County palatine

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This article is about the palatine counties of England and Ireland. For other uses, see Palatinate (disambiguation).
John Speed's map of the County Palatine of Lancaster 1610

A county palatine or palatinate[1] was an area ruled by an hereditary nobleman possessing special authority and autonomy from the rest of a kingdom or empire. The name derives from the Latin adjective palatinus, "relating to the palace", from the noun palatium, "palace".[2][3] It thus implies the exercise of a quasi-royal prerogative within a county, that is to say a jurisdiction ruled by an earl, the English equivalent of a count. A duchy palatinate is similar but is ruled over by a duke, a nobleman of higher precedence than an earl or count. The nobleman swore allegiance to the king yet had the power to rule the county largely independently of the king. It should therefore be distinguished from the feudal barony, held from the king, which possessed no such independent authority. Rulers of counties palatine did however create their own feudal baronies, to be held directly from them in capite, such as the Barony of Halton.[4] County palatine jurisdictions were created in England under the rule of the Norman dynasty. On continental Europe, they have an earlier date. In general, when a palatine-type autonomy was granted to a lord by the sovereign, it was in a district on the periphery of the kingdom, at a time when the district was at risk from disloyal armed insurgents who could retreat beyond the borders and re-enter. For the English sovereign in Norman times this applied to northern England, Wales and Ireland. As the authority granted was hereditary, some counties palatine legally survived well past the end of the feudal period.

History[edit]

Durham, Chester and Lancaster[edit]

Counties palatine were established in the 11th century to defend the northern (Scottish) and western (Welsh) frontiers of the kingdom of England. In order to allow them to do so in the best way they could, their earls were granted palatine ("from the palace", i.e. royal) powers within their territories, making these territories nearly sovereign jurisdictions with their own administrations and courts, largely independent of the king, though they owed allegiance to him.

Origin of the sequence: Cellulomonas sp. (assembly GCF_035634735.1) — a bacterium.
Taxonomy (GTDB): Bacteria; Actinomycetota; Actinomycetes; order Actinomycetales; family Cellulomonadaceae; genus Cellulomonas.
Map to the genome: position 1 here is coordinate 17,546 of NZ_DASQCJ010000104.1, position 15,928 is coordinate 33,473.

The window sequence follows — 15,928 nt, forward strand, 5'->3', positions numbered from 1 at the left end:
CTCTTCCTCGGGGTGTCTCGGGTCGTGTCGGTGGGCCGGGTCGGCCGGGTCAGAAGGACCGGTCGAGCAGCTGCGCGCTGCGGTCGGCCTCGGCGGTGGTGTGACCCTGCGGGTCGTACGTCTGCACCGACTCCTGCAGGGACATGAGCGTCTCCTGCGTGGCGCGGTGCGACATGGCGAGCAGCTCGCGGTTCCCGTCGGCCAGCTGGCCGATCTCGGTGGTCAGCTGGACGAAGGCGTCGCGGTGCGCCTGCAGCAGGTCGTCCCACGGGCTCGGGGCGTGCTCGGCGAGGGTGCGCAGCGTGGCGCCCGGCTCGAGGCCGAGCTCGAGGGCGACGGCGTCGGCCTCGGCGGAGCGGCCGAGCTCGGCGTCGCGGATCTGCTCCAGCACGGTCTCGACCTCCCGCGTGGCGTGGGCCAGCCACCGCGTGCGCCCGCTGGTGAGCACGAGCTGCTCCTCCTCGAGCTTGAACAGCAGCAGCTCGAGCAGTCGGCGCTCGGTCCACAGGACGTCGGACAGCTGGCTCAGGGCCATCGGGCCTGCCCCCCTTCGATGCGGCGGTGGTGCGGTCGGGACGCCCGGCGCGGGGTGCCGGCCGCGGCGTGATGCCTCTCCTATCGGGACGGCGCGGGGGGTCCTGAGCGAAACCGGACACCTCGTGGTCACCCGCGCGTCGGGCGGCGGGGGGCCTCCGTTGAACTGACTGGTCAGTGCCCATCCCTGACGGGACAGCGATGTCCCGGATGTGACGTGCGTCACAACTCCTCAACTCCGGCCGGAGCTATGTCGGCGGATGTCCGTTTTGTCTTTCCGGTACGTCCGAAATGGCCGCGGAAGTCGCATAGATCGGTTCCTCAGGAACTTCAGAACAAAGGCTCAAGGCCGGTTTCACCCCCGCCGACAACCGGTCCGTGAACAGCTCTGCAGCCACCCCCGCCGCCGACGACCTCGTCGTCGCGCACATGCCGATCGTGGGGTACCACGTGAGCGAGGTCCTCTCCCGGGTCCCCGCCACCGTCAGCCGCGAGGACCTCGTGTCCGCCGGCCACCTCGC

Durham palatinate plaque.

William the Conqueror founded the County Palatine of Durham, ruled by the prince-bishops of Durham and the County Palatine of Chester, ruled by the Earls of Chester. Chester had its own parliament, consisting of barons of the county, and was not represented in the parliament of England until 1543,[5] while it retained some of its special privileges until 1830. The earldom of Chester has since 1301 been associated with the title of Prince of Wales which is reserved for the heir apparent to the throne or crown of the UK (or the throne of England, as it was then).

As well as having spiritual jurisdiction over the diocese of Durham, the bishops of Durham retained temporal jurisdiction over County Durham until 1836. The bishop's mitre which crowns the bishop of Durham's coat of arms is encircled with a gold coronet which is otherwise used only by dukes, reflecting his historic dignity as a palatine earl.

Lancashire was made a county, or duchy, palatine in 1351 and kept many of its special judicial privileges until 1873. Although the Dukedom of Lancaster merged into the Crown in 1399, it is to this day held separate from other royal lands, and managed by the Duchy of Lancaster. The title of Chancellor of the Duchy of Lancaster is still used by a member of the cabinet. In Lancashire, the loyal toast is to "the Queen, Duke of Lancaster."[6]